OK, let’s get to what we came here for: the ROS tf package. The package home page says:
tf is a package that lets the user keep track of multiple coordinate frames over time. tf maintains the relationship between coordinate frames in a tree structure buffered in time, and lets the user transform points, vectors, etc. between any two coordinate frames at any desired point in time.
What does that mean? Well, here’s a half-baked analogy: Imagine you’re standing in front of your house and you want to know your latitude and longitude. You could just check your GPS, but you forgot your phone at the office (Doh!). You can see that you’re so many meters east/west and so many meters north/south of your house, and you know your home’s address and that that’s a reflection of it’s distance east/west and north/south from some point near your city’s center, and you also happen to know the latitude and longitude of your city center. When you put all of these pieces together you can come up with a pretty good approximation of your own latitude and longitude - that’s the essence of frames and transformations in the ROS tf package.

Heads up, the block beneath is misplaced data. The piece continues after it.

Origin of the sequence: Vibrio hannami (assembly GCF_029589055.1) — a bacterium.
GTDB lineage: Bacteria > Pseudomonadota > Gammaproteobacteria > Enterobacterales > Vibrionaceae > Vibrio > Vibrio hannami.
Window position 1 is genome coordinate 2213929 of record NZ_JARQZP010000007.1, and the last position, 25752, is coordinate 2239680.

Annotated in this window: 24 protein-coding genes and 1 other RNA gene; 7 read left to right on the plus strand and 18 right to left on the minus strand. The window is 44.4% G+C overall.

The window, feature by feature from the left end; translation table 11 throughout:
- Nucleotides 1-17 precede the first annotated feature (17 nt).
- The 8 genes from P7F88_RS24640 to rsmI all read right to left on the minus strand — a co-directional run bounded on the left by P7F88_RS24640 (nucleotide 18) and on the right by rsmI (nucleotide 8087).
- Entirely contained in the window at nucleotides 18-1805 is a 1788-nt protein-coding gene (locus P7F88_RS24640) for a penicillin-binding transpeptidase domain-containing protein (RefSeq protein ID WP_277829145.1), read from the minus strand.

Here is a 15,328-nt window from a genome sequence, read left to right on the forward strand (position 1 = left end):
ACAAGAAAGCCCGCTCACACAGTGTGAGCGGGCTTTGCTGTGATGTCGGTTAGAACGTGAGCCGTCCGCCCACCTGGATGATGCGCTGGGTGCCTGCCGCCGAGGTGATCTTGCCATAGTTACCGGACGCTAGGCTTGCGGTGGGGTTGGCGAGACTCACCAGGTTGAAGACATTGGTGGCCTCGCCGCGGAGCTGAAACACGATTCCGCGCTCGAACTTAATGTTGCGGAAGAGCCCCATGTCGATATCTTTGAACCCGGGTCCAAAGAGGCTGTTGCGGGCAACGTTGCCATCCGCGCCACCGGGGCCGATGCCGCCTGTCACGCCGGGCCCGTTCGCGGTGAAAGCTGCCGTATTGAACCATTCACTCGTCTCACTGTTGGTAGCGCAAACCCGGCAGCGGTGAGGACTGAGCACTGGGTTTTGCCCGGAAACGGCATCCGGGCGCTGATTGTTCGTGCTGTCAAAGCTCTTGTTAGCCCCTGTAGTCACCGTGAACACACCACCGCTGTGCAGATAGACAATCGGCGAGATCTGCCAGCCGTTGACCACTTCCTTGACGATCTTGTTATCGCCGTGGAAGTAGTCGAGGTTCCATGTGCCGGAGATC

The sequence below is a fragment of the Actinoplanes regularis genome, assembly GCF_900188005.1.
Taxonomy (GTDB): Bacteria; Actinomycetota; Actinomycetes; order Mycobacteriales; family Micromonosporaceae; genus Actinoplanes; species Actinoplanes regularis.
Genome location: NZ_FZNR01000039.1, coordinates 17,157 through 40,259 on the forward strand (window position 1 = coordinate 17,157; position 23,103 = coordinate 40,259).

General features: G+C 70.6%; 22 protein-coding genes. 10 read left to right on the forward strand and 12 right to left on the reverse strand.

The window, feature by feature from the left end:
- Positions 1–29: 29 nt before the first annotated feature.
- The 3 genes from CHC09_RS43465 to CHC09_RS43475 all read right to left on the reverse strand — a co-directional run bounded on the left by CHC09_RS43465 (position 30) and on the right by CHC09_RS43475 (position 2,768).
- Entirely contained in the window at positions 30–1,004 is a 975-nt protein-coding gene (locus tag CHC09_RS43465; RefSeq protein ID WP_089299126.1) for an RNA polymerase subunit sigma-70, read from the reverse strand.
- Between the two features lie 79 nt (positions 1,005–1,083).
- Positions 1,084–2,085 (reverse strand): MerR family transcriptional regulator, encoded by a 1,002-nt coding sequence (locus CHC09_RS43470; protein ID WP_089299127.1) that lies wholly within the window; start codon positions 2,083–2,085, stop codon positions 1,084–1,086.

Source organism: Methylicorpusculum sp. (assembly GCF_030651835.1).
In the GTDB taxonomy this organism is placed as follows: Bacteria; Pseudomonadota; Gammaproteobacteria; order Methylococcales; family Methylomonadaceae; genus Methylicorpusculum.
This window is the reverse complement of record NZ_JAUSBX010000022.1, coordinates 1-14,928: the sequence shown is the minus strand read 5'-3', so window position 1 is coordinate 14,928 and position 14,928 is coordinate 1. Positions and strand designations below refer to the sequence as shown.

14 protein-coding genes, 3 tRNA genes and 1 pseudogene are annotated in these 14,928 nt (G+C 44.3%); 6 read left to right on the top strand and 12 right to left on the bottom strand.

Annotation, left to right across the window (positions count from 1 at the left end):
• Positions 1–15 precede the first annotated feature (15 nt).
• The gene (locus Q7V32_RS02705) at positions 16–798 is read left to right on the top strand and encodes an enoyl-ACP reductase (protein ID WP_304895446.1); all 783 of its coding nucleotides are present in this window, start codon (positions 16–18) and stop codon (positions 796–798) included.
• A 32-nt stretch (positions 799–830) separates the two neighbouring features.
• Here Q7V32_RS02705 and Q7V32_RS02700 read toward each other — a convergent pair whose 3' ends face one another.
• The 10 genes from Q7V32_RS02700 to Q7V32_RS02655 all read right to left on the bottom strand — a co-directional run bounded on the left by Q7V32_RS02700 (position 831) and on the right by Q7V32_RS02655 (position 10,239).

If you have a humanoid robot, the hand may only know how its pose (position and orientation) relates to the forearm based on the bend of the wrist, and the forearm may only know how its pose relates to the upper arm based on the bend of the elbow, and so on. You can put all of these frames (e.g.
/hand) and transformations (e.g.
/hand to /forearm) together to find how the pose of any part relates to the pose of any other part. ROS keeps track of these in a tree structure like the one pictured below (viewable using standard ROS tf debugging tools like
rosrun tf view_frames), and can even interpolate and extrapolate transforms to different points in time.
Here’s a really great depiction of how a tf tree might be implemented in a wheeled robot not too unlike our beloved Carla:
I took that image from this site, which looks pretty fantastic. I’ll definitely have to explore that one more later.
Anyway, back to our capstone project…
The transform listener
lookupTransform method returns a tuple containing translation (as a list of x, y, z points) and rotation (as an x, y, z, w quaternion) information. One of my teammates had already used these, along with